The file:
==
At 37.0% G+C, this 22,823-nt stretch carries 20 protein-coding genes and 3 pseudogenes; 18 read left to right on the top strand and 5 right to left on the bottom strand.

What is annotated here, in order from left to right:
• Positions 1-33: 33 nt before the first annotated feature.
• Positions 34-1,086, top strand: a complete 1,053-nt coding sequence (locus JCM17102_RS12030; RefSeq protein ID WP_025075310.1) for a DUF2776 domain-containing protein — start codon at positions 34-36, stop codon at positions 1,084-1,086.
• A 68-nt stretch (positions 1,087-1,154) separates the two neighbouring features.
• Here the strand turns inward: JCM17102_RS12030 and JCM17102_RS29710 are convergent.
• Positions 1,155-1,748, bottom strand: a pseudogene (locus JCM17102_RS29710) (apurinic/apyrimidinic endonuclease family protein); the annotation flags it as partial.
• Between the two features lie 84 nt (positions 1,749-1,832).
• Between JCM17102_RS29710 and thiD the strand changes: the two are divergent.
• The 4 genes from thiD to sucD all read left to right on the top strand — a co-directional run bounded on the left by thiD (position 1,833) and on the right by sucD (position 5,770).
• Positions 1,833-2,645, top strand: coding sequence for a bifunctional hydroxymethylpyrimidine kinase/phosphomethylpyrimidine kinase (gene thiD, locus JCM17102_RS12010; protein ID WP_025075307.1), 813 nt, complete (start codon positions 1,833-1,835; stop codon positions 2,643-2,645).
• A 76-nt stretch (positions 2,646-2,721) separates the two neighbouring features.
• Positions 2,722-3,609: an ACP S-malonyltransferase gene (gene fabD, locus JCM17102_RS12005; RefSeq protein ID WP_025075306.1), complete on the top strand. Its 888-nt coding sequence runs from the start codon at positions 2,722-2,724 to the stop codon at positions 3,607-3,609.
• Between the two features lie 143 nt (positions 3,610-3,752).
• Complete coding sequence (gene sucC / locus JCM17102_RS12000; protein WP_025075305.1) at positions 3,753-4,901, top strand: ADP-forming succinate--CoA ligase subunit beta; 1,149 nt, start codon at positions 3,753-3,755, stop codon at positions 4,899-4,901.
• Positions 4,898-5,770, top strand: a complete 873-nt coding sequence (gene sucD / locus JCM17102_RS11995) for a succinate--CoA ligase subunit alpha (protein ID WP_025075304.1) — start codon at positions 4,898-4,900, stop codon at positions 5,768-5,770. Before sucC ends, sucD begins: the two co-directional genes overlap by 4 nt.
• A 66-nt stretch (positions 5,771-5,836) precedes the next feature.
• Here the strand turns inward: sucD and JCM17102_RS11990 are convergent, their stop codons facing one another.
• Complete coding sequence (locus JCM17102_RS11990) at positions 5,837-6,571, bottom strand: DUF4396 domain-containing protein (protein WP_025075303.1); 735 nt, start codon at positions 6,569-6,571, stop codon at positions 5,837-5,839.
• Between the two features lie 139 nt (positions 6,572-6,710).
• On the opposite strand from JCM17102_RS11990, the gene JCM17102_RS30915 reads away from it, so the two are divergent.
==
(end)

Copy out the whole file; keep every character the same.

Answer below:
At 37.0% G+C, this 22,823-nt stretch carries 20 protein-coding genes and 3 pseudogenes; 18 read left to right on the top strand and 5 right to left on the bottom strand.

What is annotated here, in order from left to right:
• Positions 1-33: 33 nt before the first annotated feature.
• Positions 34-1,086, top strand: a complete 1,053-nt coding sequence (locus JCM17102_RS12030; RefSeq protein ID WP_025075310.1) for a DUF2776 domain-containing protein — start codon at positions 34-36, stop codon at positions 1,084-1,086.
• A 68-nt stretch (positions 1,087-1,154) separates the two neighbouring features.
• Here the strand turns inward: JCM17102_RS12030 and JCM17102_RS29710 are convergent.
• Positions 1,155-1,748, bottom strand: a pseudogene (locus JCM17102_RS29710) (apurinic/apyrimidinic endonuclease family protein); the annotation flags it as partial.
• Between the two features lie 84 nt (positions 1,749-1,832).
• Between JCM17102_RS29710 and thiD the strand changes: the two are divergent.
• The 4 genes from thiD to sucD all read left to right on the top strand — a co-directional run bounded on the left by thiD (position 1,833) and on the right by sucD (position 5,770).
• Positions 1,833-2,645, top strand: coding sequence for a bifunctional hydroxymethylpyrimidine kinase/phosphomethylpyrimidine kinase (gene thiD, locus JCM17102_RS12010; protein ID WP_025075307.1), 813 nt, complete (start codon positions 1,833-1,835; stop codon positions 2,643-2,645).
• A 76-nt stretch (positions 2,646-2,721) separates the two neighbouring features.
• Positions 2,722-3,609: an ACP S-malonyltransferase gene (gene fabD, locus JCM17102_RS12005; RefSeq protein ID WP_025075306.1), complete on the top strand. Its 888-nt coding sequence runs from the start codon at positions 2,722-2,724 to the stop codon at positions 3,607-3,609.
• Between the two features lie 143 nt (positions 3,610-3,752).
• Complete coding sequence (gene sucC / locus JCM17102_RS12000; protein WP_025075305.1) at positions 3,753-4,901, top strand: ADP-forming succinate--CoA ligase subunit beta; 1,149 nt, start codon at positions 3,753-3,755, stop codon at positions 4,899-4,901.
• Positions 4,898-5,770, top strand: a complete 873-nt coding sequence (gene sucD / locus JCM17102_RS11995) for a succinate--CoA ligase subunit alpha (protein ID WP_025075304.1) — start codon at positions 4,898-4,900, stop codon at positions 5,768-5,770. Before sucC ends, sucD begins: the two co-directional genes overlap by 4 nt.
• A 66-nt stretch (positions 5,771-5,836) precedes the next feature.
• Here the strand turns inward: sucD and JCM17102_RS11990 are convergent, their stop codons facing one another.
• Complete coding sequence (locus JCM17102_RS11990) at positions 5,837-6,571, bottom strand: DUF4396 domain-containing protein (protein WP_025075303.1); 735 nt, start codon at positions 6,569-6,571, stop codon at positions 5,837-5,839.
• Between the two features lie 139 nt (positions 6,572-6,710).
• On the opposite strand from JCM17102_RS11990, the gene JCM17102_RS30915 reads away from it, so the two are divergent.